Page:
It is noted that the sponsors of Act 97 originally attempted to exempt exploratory geothermal wells from Ch. 343, the state EIS/EA laws. Due to opposition, they sought an exemption from EIS/EA requirements from the Office of Environmental Quality Control in May 2012, but fortunately, this effort failed. Imagine what it would be today if this had passed. Imagine the only notification that the public would have of geothermal drilling would be waking up in the morning and seeing the drilling rig! It is of concern that the supporters of Act 97 may try again.

I consider Act 97 a huge threat to Hawaii’s people and its environment. I believe that Act 97 shows a blatant disregard for the community, the environment, local units of government, and the County and State laws of zoning and land use.

It is difficult to understand or accept that sweeping land use changes were made without any care or mention of people, of land, or of lifestyle. I ask for understanding that the sadness expressed here is not just about the development of the geothermal industry. This is about the relationship between the people and their government. This is about a hope for a government that is an extension of the people, and not for special interests or financial gain. It is asked that you become aware that if Act 97 is not repealed, it will open the way to an open door policy for the development of the geothermal industry including “enhanced geothermal systems (EGS)” or “fracking,” which is now being explored by the State of Hawaii. As stated, this is not about being for or against geothermal, this is about doing it right, with the greatest care of impact on environment and people.

At this time, efforts are being made to see how we can ensure that a hearing will be scheduled on HB106 in spite of efforts to kill the bill. It is probable, due to the lateness of this writing, that the deadline of March 18 will have passed. If you are reading this before the deadline of March 18, I ask that you contact the following Senators and ask that HB106 be scheduled for hearing: Senator Malama Solomon, Chair of the Committee on Water and Land (808-586-7335); Senator Mike Gabbard, Chair of the Committee on Energy and Environment (808-586-6830), and Senator Will Espero, Chair of the Committee on Public Safety, Intergovernmental and Military Affairs (808-586-6360).

HB106, that calls for the repeal of Act 97, needs your help. This Act is a blatant disrespect of people, local units of government, of lifestyle, and impact on environment. It is hoped that our government will be of fairness and do what is right by law and a sense of what is right.

Harry Kim

 

Mayor Kenoi Unveils Geothermal Working Group Report

Hawai‘i Island is rich in resources to address our energy needs. All that is needed is cooperation and initiative to make the move to 100% renewable energy, agreed all the speakers at the unveiling of the Geothermal Working Group’s final report today at Mayor Billy Kenoi’s office.

“Hawai‘i County should aim and commit to being 100 percent renewable. Federal, state, county, community, we’re all in this together. We all recognize our commitment to our children and future generations and the quality of life on Hawai‘i Island.”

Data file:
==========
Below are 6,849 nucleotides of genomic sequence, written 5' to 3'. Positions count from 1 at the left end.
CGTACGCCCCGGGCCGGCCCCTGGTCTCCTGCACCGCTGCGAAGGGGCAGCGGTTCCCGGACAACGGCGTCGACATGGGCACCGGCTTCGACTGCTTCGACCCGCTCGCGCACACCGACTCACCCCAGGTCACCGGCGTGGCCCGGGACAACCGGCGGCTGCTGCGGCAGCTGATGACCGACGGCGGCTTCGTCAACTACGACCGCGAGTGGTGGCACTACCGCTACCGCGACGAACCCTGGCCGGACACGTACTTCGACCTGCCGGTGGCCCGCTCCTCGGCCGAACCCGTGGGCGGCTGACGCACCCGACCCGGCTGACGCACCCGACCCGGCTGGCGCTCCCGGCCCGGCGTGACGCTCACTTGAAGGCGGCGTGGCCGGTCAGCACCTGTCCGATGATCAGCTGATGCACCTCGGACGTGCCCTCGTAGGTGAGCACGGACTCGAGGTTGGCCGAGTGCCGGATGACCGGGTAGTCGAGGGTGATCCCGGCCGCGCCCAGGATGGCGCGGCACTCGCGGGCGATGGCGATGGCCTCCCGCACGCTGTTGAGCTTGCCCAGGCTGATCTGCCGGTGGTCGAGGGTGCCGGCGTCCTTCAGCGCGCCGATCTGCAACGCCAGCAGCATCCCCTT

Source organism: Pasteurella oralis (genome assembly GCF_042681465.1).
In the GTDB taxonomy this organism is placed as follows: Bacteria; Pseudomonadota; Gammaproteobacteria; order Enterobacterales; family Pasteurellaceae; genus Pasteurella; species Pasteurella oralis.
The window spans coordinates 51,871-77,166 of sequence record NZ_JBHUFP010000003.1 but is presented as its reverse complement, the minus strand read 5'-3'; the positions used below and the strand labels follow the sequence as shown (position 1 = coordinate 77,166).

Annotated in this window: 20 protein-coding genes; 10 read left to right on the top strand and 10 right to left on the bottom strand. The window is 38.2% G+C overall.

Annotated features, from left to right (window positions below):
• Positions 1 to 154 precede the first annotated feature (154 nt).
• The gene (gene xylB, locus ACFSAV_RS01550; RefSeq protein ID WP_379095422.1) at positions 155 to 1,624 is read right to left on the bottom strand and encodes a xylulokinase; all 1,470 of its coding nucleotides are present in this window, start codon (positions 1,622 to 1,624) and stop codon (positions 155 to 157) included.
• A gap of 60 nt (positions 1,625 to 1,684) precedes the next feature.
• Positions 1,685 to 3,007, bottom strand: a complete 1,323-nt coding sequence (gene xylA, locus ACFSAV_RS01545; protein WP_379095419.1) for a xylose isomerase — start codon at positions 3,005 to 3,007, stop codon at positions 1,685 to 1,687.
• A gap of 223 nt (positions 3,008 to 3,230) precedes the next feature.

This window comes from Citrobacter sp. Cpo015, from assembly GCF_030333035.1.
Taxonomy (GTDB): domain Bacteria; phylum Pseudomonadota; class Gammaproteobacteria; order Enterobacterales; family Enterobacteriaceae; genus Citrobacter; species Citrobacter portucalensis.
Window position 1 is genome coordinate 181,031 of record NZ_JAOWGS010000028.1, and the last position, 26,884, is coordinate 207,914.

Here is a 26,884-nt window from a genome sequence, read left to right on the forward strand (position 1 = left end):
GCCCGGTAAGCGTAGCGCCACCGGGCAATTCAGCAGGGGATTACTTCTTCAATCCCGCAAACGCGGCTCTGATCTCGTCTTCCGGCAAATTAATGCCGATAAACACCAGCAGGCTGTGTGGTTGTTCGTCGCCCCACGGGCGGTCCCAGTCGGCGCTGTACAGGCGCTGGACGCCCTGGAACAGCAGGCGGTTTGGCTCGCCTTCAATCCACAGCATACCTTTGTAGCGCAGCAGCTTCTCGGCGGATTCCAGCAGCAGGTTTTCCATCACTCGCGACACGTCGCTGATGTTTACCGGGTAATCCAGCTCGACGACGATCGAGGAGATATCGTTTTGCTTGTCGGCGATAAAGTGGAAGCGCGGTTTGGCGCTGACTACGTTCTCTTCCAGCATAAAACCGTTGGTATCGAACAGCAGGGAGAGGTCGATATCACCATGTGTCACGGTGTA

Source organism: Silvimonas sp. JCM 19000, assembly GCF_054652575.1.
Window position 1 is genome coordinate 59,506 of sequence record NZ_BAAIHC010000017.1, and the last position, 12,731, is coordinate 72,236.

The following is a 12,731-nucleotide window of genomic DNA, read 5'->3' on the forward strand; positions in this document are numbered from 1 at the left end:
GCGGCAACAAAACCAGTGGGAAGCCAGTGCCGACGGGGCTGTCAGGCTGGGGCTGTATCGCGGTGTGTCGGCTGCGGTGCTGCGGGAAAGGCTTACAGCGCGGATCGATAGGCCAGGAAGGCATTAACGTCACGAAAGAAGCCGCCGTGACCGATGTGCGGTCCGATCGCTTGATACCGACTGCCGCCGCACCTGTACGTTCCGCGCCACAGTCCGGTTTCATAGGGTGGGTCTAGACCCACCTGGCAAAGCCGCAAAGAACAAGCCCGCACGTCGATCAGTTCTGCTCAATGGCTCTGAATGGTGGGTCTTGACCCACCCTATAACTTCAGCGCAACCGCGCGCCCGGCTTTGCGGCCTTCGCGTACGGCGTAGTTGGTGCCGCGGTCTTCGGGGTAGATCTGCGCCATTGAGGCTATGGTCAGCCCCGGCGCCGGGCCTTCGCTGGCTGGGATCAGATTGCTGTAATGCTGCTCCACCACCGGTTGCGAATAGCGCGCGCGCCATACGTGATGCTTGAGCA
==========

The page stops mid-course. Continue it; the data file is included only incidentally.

“Hawai‘i County should aim and commit to being 100 percent renewable,” Mayor Kenoi said. “Federal, state, county, community, we’re all in this together. We all recognize our commitment to our children and future generations and the quality of life on Hawai‘i Island.”

[youtube=http://youtu.be/N2_Ve-s-qmU]

At the urging of the Hawai‘i State Legislature – Sen. Gil Kahele and Rep. Mark Nakashima were present and gave remarks at the unveiling – Hawai‘i County convened the Geothermal Working Group to map assets, discuss, examine, and make proposals to maximize geothermal energy toward the goal of making Hawai‘i Island and the State of Hawai‘i the leaders in renewable energy.

“On this island we spend over a billion dollars every year to import oil for our energy needs here on the island,” said Wallace Ishibashi, co-chair of the Geothermal Working Group. “That money can stay right here to build a better community.”

The group’s mission was to evaluate geothermal energy as the primary source of baseload power on Hawai‘i Island – that is, power that is reliably generated at a constant level. Though all renewable energy technologies do and will continue to play a role in Hawai‘i’s energy future, many renewable energy technologies such as solar and wind are not viable candidates to supply baseload power because of the fluctuating nature of their production.

Geothermal, however, has proven a very stable supply of power. Puna Geothermal Ventures’ 30 MW plant provides between 25 and 30% of the electricity on Hawai‘i Island. “When the sun doesn’t shine, when the wind doesn’t blow, geothermal is there,” Ishibashi said.

Power demand on Hawai‘i Island ranges between 90 and 185 MW. Geothermal power potential on Hawai‘i Island has been estimated at between 500 and 700 megawatts, according to the report.

The report recommends that government play a more active role in the facilitation of geothermal development with a review of the permitting process, regulatory capabilities, and possible investment incentives. The report also suggests establishing a community advisory board to guide the use of geothermal royalties paid by geothermal energy producers.

Under state law, royalties paid by Hawai‘i Island geothermal energy producers are shared amongst the state Department of Land and Natural Resources (50%), the County of Hawai‘i (30%), and the state Office of Hawaiian Affairs (20%). The highest annual royalties to date were paid in 2009, a total of $3.1 million.

Mayor Kenoi spoke with Lt. Governor Brian Schatz shortly before the unveiling of the Working Group’s report, and he reported that both Governor Neil Abercrombie as well as the Lt. Governor reiterated their commitment to move forward, to remove barriers, to facilitate investment to maximize geothermal’s potential.

For a full copy of the report, click here: Geothermal Working Group Report